This week’s list of data news highlights covers November 11-18, 2016 and includes articles about a machine learning algorithm that can predict if U.S. State Department documents should be classified and a system of autonomous aircraft that fight wildfires.
Google has developed a machine learning program called Rapid and Accurate Image Super Resolution (RAISR) that can analyze low-resolution image files and reproduce them at a higher resolution. This process, known as upscaling, is not new, however it can be very resource intensive and timely. RAISR is capable of upscaling images 10 to 100 times faster than existing upscaling technology without the need for large amounts of computing power, making it viable for consumer applications such as improving image quality from smartphone cameras.
Researchers at Brazilian think tank Fundação Getulio Vargas and Columbia University have developed a machine learning algorithm that can predict whether documents from the U.S. State Department should have been classified with 90 percent accuracy. The researchers had their algorithm analyze a million declassified State Department cables from the 1970s, which originally had various degrees of classification, so it could learn factors that increase a message’s likelihood of being classified, including the contents of the message as well as metadata, such as the sender and date.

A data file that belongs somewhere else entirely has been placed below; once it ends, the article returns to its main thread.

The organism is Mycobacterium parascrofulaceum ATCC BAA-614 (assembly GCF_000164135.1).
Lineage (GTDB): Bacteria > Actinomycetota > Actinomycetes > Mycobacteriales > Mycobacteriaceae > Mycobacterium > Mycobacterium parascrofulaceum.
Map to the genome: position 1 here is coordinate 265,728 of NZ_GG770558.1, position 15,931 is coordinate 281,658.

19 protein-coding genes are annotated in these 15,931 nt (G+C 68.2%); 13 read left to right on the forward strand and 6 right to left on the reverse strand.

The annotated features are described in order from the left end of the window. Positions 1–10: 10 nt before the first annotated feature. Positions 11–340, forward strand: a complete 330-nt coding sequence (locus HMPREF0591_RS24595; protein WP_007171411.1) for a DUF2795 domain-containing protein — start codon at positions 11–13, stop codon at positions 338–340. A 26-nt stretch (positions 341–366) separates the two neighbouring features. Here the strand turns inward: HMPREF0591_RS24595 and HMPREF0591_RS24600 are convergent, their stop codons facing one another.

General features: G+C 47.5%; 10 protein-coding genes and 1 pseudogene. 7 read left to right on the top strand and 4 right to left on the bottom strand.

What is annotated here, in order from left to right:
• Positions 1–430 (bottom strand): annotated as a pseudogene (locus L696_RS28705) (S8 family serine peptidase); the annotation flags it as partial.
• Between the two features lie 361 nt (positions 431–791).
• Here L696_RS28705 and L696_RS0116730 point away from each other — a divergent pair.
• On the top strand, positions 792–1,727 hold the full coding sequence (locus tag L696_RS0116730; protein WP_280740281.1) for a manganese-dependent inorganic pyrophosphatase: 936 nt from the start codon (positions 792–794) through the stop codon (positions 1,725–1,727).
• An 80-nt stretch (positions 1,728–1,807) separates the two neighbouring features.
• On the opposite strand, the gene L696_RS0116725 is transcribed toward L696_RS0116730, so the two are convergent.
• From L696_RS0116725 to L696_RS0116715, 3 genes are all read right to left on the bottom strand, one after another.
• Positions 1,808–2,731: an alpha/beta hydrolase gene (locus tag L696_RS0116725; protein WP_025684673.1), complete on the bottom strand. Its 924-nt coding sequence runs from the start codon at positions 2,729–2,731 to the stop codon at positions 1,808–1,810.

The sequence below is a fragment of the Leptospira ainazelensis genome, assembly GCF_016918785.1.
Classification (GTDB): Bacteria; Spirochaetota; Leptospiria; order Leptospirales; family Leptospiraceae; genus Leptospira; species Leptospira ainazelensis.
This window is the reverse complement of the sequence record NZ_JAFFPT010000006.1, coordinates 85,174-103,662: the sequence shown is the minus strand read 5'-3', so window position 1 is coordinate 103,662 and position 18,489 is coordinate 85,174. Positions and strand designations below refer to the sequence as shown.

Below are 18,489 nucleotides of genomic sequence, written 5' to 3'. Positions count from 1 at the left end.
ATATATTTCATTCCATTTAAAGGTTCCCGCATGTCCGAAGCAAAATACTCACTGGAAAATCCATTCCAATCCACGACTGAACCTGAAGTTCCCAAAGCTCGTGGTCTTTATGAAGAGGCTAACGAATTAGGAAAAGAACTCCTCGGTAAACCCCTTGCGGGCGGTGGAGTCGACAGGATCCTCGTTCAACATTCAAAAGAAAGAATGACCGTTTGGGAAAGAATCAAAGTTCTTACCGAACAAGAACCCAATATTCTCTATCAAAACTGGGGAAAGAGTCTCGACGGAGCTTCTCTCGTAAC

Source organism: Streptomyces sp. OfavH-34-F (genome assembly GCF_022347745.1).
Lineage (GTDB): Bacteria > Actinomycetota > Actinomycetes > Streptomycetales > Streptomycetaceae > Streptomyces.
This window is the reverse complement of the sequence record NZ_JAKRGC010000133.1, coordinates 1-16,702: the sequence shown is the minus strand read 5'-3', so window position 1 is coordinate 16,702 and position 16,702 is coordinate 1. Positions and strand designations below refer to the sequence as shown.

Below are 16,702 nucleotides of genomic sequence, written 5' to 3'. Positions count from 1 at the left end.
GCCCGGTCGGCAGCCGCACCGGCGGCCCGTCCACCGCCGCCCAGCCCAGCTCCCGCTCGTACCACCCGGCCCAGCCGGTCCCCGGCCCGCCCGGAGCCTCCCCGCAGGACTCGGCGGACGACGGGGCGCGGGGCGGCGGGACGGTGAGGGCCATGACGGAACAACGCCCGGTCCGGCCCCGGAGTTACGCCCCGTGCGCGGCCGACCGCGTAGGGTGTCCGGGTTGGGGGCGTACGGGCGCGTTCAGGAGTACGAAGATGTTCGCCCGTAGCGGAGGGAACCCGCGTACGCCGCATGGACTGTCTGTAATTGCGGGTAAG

Scientists at the University of Colorado Boulder and Northwestern University have developed a prototype adhesive sensor that can monitor a person’s heartbeat by detecting electrical activity and the sounds a heart makes, similar to a stethoscope. Because the sensor can detect subtle frequencies, it can identify anomalies in a person’s heart rate, such as a blood clot, or if adhered to a person’s throat, it can be used to interpret voice commands. The sensor is smaller than a penny, flexible, and though the prototype must be linked with a wire, the scientists are developing a version that can transmit data wirelessly via Bluetooth.